As if to make up for the hot and dry summer we endured, Mother Nature rewarded us with a glorious fall.  The natives went crazy in the butterfly garden.

Front corner of the arbor bed, with petunias, zinnias, white cosmos, and pentas vying for attention with the fall-blooming 'October Skies' asters.

The new arbor bed reached its high point in the fall, with all the late-blooming annuals finally blooming.  With the warm temperatures, most of the annuals lasted until late October.  The warm and sunny days stretching into November also meant I had plenty of time to get fall clean-up done and some new bulbs planted for the coming spring.

By December, the garden had been put to bed for its long winter's sleep, but winter seemed slow in coming.  A far cry from 2010, the snowiest December on record,  2011 ended with only one light snowfall and some unseasonably warm days.  With Christmas preparations uppermost in my mind, I forgot about the garden until this week when I finally had time to look back and reflect on it.

Shade Garden, mid-July 2011.  I love it, but I wish I'd paid more attention to spacing!
If you've made it this far, thanks for hanging in with me on this long-winded review.  To be honest, this review of 2011 is as much for me as for any readers willing to trudge through it.  Although I was better about keeping a garden journal this year, every little bit I can do to remember details helps.  It's always good to look back at the past and remember our failures and successes, so we don't make the same mistakes again--though I'm sure I will be making lots of gardening mistakes once again in 2012:)  One of the biggest mistakes I've made, I realized this year, is planting everything too close together, in trying to fill up every inch of bare soil I see.  This year I've vowed that instead of adding another new garden area, I'm going to re-work the ones I have and try to give all these plants some breathing room!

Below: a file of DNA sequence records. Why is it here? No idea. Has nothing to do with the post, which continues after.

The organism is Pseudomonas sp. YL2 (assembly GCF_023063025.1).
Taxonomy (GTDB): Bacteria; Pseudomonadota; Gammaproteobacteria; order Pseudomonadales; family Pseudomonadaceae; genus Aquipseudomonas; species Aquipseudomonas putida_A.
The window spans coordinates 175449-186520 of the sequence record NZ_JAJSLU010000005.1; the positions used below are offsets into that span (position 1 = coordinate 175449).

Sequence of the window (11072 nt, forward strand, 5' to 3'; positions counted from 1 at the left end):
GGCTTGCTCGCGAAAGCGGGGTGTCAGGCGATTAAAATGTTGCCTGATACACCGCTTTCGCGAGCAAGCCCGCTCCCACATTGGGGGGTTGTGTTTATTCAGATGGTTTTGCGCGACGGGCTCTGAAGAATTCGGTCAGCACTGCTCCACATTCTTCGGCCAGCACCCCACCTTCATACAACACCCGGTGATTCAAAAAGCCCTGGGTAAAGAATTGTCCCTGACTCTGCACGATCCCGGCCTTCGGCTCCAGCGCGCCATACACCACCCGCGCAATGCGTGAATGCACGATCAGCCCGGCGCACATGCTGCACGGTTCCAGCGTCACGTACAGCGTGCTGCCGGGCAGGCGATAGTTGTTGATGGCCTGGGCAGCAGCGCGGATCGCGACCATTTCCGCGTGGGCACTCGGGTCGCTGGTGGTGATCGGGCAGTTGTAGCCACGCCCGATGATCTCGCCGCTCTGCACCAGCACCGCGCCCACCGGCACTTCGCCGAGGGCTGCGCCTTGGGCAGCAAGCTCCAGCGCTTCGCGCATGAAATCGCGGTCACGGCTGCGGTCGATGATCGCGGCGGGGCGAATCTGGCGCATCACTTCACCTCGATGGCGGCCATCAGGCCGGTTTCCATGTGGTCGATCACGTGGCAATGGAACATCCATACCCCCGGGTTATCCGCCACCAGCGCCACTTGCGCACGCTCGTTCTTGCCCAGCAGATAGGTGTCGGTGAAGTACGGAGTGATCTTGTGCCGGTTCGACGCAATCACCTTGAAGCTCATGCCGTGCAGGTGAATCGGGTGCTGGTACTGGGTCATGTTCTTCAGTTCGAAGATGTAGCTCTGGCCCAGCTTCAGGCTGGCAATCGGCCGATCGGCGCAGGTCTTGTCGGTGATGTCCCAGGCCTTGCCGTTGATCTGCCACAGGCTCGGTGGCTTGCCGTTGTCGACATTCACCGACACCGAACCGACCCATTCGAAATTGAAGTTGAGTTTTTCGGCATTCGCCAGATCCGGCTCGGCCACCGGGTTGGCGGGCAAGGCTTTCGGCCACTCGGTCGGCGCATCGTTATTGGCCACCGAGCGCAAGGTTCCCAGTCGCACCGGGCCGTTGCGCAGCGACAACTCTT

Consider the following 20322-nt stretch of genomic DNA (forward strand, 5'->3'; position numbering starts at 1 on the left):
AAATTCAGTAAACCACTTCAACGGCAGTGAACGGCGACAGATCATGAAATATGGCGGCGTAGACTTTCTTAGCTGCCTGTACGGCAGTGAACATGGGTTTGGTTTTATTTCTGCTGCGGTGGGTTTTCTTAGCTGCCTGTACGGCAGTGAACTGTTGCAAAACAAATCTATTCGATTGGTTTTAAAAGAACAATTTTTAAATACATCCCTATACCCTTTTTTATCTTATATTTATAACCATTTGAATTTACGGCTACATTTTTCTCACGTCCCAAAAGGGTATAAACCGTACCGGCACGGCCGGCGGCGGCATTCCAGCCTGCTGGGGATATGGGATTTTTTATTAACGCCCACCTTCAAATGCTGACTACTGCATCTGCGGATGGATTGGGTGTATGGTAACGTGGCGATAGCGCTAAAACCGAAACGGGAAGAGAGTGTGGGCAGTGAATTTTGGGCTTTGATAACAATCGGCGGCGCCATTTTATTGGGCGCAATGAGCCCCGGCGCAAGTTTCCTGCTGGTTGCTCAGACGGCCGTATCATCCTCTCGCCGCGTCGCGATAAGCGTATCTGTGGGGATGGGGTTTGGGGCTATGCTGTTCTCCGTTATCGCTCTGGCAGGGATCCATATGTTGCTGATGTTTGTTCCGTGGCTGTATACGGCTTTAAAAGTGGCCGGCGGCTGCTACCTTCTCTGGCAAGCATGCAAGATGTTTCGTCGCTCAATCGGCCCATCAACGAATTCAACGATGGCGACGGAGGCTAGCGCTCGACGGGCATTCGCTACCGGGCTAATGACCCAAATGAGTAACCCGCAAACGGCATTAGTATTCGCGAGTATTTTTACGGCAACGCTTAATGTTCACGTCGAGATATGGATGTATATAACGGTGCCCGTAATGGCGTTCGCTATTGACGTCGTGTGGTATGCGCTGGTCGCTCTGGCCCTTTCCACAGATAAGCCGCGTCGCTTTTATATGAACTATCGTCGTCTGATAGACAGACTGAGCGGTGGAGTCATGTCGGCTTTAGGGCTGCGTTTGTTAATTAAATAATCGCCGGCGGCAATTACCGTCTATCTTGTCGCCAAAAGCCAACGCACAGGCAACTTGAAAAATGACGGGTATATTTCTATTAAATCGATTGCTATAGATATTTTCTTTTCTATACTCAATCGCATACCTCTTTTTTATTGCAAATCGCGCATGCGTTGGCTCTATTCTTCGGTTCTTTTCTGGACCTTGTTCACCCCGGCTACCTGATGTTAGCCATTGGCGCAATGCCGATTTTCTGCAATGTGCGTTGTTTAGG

And so we put away the calendars for 2011 and begin anew with 2012.  I'm looking forward to the next few months looking through gardening books and catalogs, once again planning that elusive perfect garden.  Happy Gardening in 2012!